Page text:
Hard-pressed for funds to combat the coronavirus infection, the central government on Friday (May 8) increased its market borrowing programme for the current financial year by more than 50 per cent to ₹12 lakh crore, a development that will have severe implications for the fiscal deficit.
Finance Minister Nirmala Sitharaman in Budget 2020-21 had pegged the gross market borrowing, which is a reflection of fiscal deficit, in the current financial year at ₹7.80 lakh crore, up from ₹7.1 lakh crore in 2019-20.
However, in view of the impact of lockdown on tax collection and need to garner additional resources to fight the menace of coronavirus, the government on Friday decided to substantially increase the market borrowing programme for the current fiscal by about 54 per cent or ₹4.2 lakh crore to ₹12 lakh crore.
“The estimated gross market borrowing in the financial year 2020-21 will be ₹12 lakh crore in place of ₹7.80 lakh crore as per BE 2020-21. The above revision in borrowings has been necessitated on account of the COVID-19 pandemic,” the Finance Ministry said in a statement.
Of the total, the government would raise ₹6.98 lakh crore from the dated securities in the first half of the current fiscal. This is 58 per cent of the total borrowing target.
The government raises funds from the market to fund its fiscal deficit through dated securities and treasury bills.
The Budget has pegged fiscal deficit at 3.5 per cent for the next fiscal, down from 3.8 per cent of the GDP in the current financial year.
It would be difficult to quantify an increase in fiscal deficit due to hike in borrowing as the government assessment about economic growth and an anticipated shortfall in revenue collection are not known yet.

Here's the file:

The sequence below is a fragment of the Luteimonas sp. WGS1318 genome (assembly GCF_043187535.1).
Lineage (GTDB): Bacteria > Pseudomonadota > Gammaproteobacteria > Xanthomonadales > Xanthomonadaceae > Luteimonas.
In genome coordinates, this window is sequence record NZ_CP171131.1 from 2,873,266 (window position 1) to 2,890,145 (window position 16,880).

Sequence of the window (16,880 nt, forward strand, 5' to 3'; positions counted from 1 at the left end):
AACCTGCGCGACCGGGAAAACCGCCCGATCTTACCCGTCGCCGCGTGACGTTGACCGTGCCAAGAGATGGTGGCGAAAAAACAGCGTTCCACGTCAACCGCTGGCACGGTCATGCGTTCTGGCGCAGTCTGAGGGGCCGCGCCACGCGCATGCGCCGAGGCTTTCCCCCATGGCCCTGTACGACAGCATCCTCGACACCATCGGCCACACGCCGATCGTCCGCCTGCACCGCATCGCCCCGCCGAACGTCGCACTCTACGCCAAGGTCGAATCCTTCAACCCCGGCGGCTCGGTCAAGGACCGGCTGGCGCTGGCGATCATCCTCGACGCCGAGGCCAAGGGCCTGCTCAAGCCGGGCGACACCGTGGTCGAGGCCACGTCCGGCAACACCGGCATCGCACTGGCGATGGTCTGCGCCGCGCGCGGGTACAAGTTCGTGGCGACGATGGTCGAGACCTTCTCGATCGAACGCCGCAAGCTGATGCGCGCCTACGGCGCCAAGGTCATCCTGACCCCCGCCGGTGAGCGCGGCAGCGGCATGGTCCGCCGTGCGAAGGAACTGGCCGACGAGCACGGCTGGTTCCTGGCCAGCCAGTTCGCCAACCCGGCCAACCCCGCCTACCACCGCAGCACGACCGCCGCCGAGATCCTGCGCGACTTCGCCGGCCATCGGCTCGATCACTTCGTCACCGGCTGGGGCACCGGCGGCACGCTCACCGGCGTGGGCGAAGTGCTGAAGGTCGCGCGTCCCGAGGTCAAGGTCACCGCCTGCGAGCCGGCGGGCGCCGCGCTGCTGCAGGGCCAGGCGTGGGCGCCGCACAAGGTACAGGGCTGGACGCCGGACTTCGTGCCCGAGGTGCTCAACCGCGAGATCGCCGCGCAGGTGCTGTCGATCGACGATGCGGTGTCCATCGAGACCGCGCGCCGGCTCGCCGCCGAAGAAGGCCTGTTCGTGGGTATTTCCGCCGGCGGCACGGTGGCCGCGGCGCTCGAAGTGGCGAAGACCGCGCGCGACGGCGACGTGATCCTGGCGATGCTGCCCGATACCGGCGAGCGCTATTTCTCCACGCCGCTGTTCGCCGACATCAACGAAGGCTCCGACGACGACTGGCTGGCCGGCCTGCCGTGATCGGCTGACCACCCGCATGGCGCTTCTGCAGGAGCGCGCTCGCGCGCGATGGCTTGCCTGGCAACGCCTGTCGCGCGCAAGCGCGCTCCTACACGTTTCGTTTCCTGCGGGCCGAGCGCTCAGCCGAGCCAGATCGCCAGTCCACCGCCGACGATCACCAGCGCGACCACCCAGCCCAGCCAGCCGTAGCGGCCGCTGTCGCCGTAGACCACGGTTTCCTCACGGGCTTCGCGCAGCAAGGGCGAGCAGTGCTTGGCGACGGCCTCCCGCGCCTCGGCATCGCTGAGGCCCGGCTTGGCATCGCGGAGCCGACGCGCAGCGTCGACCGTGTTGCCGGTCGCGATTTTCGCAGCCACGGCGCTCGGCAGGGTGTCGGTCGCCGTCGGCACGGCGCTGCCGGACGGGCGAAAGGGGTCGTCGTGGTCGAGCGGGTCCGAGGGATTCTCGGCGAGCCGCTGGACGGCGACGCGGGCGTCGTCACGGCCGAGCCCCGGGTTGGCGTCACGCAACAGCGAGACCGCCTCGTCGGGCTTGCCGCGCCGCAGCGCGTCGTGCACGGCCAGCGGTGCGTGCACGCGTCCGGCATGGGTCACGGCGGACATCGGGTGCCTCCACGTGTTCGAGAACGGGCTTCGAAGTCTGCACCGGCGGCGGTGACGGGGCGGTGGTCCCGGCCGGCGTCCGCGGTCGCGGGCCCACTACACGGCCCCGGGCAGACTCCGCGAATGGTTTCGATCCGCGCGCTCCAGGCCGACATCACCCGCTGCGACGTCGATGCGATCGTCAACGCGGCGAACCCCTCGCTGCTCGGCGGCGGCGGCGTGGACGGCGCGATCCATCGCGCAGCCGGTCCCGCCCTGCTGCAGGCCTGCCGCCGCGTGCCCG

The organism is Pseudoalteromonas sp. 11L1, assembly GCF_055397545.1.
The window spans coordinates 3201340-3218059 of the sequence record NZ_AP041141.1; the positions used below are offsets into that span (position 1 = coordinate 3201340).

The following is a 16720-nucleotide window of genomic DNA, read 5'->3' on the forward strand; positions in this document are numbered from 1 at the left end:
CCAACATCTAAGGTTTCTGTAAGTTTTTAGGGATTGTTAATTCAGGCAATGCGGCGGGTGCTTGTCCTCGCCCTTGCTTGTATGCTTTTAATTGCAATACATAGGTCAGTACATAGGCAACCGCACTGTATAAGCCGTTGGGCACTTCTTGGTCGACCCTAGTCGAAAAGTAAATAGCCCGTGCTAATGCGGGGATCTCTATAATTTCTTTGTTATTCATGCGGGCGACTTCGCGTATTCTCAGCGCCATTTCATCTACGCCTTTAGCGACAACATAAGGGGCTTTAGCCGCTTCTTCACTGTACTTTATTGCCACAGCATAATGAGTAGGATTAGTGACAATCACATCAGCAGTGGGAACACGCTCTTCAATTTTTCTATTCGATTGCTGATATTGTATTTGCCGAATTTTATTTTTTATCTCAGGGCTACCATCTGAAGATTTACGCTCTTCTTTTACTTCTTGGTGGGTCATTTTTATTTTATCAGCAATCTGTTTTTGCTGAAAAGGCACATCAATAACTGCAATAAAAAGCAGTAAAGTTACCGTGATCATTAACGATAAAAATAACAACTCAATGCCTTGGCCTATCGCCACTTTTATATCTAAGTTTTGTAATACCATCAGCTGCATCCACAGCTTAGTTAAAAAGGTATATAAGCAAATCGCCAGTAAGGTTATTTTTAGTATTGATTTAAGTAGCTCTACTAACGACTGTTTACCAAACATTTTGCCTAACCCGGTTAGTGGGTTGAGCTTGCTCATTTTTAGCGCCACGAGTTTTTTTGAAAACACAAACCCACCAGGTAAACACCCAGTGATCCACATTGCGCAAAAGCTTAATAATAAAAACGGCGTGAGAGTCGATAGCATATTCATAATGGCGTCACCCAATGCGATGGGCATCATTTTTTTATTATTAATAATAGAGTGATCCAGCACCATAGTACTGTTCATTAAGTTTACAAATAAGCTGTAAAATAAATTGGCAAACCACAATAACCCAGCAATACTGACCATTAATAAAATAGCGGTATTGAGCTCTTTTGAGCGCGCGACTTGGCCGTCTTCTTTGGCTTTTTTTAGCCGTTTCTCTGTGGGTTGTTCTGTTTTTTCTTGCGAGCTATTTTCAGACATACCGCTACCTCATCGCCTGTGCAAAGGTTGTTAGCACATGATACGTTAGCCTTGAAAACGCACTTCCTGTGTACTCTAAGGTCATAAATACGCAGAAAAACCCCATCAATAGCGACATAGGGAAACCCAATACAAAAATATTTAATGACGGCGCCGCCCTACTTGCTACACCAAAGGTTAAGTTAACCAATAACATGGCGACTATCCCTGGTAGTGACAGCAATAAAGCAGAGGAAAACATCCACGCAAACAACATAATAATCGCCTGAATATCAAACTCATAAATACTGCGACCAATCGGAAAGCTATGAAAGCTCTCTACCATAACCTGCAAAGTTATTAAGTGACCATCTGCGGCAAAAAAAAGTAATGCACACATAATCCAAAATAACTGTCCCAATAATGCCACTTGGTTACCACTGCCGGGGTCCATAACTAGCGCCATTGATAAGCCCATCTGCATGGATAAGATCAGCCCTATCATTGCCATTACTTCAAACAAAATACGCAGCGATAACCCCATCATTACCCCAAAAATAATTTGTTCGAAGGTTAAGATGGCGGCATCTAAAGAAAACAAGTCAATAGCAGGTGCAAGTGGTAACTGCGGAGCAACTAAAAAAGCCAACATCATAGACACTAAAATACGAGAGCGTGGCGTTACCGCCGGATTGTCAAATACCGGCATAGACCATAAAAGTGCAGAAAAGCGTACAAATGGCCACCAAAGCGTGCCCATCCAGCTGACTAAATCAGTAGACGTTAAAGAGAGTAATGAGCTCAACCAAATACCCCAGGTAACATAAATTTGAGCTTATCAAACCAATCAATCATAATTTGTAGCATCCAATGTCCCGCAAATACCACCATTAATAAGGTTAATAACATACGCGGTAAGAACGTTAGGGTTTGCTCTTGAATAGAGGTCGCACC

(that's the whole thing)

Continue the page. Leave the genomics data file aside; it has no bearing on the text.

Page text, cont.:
The government has also raised weekly auction of dated securities to ₹30,000 crore as against the earlier decision of ₹19,000-21,000 crore.
All the auctions covered by the calendar will have the facility of non-competitive bidding scheme under which 5 per cent of the notified amount will be reserved for the specified retail investors, the statement said.
“Like in the past, the RBI in consultation with the Government, will continue to have the flexibility to bring about modifications in the calendar in terms of notified amount, maturities, etc. and to issue different types of instruments, including Floating Rate Bonds (FRBs), including CPI linked inflation linked bonds, depending upon the requirement of the Union government, evolving market conditions and other relevant factors,” the central bank said in a statement.
The RBI reserves the right to exercise the green-shoe option to retain additional subscription up to ₹2,000 crore each against any one or more of the above security, which will be indicated in the auction notification.
However, it said the exercise of the green-shoe option within one or more securities in an auction shall be within the overall notified amount for the auction.
Commenting on the development, ICRA Principal Economist Aditi Nayar said the upward revision in the borrowings for FY2021, although sharp, was inevitable given the estimated extent of revenue loss following the lockdowns related to the Covid-19 pandemic.
“Higher borrowings are likely to push up yields, unless OMOs or other instruments are deployed by the RBI to absorb a part of the higher issuance, and crowd out borrowings by state governments and corporates. However, less pressure on expenditure compression to offset the expected revenue shortfall, would allow economic activity to display some semblance of recovery in the latter part of this fiscal year,” she said.
Last fiscal the government had to resort to the escape clause in the Fiscal Responsibility and Budget Management (FRBM) Act for deviating from fiscal deficit target to 3.8 per cent from the Budget estimate of 3.3 per cent for 2019-20.
The escape clause allows the government to breach its fiscal deficit target by 0.5 percentage points at times of severe stress in the economy, including periods of structural change and those when growth falls sharply.
Last month, the Finance Ministry had decided to increase borrowing through short term government papers of up to one year by ₹2 lakh crore.
As per the earlier plan, the government was to borrow ₹3 lakh crore from treasury bills over 12 weeks with weekly auction of ₹25,000 crore each. Thus, the total borrowing through treasury will go up to ₹5 lakh crore from ₹3 lakh crore decided earlier.